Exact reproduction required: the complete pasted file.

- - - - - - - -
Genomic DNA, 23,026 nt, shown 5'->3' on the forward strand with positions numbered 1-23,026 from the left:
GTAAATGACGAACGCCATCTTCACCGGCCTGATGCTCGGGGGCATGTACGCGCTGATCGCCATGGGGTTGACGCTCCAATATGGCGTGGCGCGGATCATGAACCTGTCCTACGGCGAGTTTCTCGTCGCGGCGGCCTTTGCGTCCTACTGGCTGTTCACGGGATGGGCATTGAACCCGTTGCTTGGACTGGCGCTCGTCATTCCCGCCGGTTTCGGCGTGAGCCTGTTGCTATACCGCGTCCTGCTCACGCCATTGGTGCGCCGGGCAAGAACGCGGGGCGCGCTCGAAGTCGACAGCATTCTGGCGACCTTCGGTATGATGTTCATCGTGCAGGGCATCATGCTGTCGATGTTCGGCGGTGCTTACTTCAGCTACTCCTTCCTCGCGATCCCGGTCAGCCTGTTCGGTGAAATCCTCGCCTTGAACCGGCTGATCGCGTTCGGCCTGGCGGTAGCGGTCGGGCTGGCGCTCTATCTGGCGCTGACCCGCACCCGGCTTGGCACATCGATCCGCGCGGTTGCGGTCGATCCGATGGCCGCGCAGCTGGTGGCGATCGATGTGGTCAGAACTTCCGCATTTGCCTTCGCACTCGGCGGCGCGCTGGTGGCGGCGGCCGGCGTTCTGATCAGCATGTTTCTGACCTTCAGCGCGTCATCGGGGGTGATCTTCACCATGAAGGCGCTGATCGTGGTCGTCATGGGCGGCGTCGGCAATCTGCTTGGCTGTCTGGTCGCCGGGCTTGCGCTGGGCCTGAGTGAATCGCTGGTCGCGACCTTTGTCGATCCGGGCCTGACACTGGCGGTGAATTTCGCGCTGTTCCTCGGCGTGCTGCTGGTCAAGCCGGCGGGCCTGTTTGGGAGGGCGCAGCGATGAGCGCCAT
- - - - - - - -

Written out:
Genomic DNA, 23,026 nt, shown 5'->3' on the forward strand with positions numbered 1-23,026 from the left:
GTAAATGACGAACGCCATCTTCACCGGCCTGATGCTCGGGGGCATGTACGCGCTGATCGCCATGGGGTTGACGCTCCAATATGGCGTGGCGCGGATCATGAACCTGTCCTACGGCGAGTTTCTCGTCGCGGCGGCCTTTGCGTCCTACTGGCTGTTCACGGGATGGGCATTGAACCCGTTGCTTGGACTGGCGCTCGTCATTCCCGCCGGTTTCGGCGTGAGCCTGTTGCTATACCGCGTCCTGCTCACGCCATTGGTGCGCCGGGCAAGAACGCGGGGCGCGCTCGAAGTCGACAGCATTCTGGCGACCTTCGGTATGATGTTCATCGTGCAGGGCATCATGCTGTCGATGTTCGGCGGTGCTTACTTCAGCTACTCCTTCCTCGCGATCCCGGTCAGCCTGTTCGGTGAAATCCTCGCCTTGAACCGGCTGATCGCGTTCGGCCTGGCGGTAGCGGTCGGGCTGGCGCTCTATCTGGCGCTGACCCGCACCCGGCTTGGCACATCGATCCGCGCGGTTGCGGTCGATCCGATGGCCGCGCAGCTGGTGGCGATCGATGTGGTCAGAACTTCCGCATTTGCCTTCGCACTCGGCGGCGCGCTGGTGGCGGCGGCCGGCGTTCTGATCAGCATGTTTCTGACCTTCAGCGCGTCATCGGGGGTGATCTTCACCATGAAGGCGCTGATCGTGGTCGTCATGGGCGGCGTCGGCAATCTGCTTGGCTGTCTGGTCGCCGGGCTTGCGCTGGGCCTGAGTGAATCGCTGGTCGCGACCTTTGTCGATCCGGGCCTGACACTGGCGGTGAATTTCGCGCTGTTCCTCGGCGTGCTGCTGGTCAAGCCGGCGGGCCTGTTTGGGAGGGCGCAGCGATGAGCGCCAT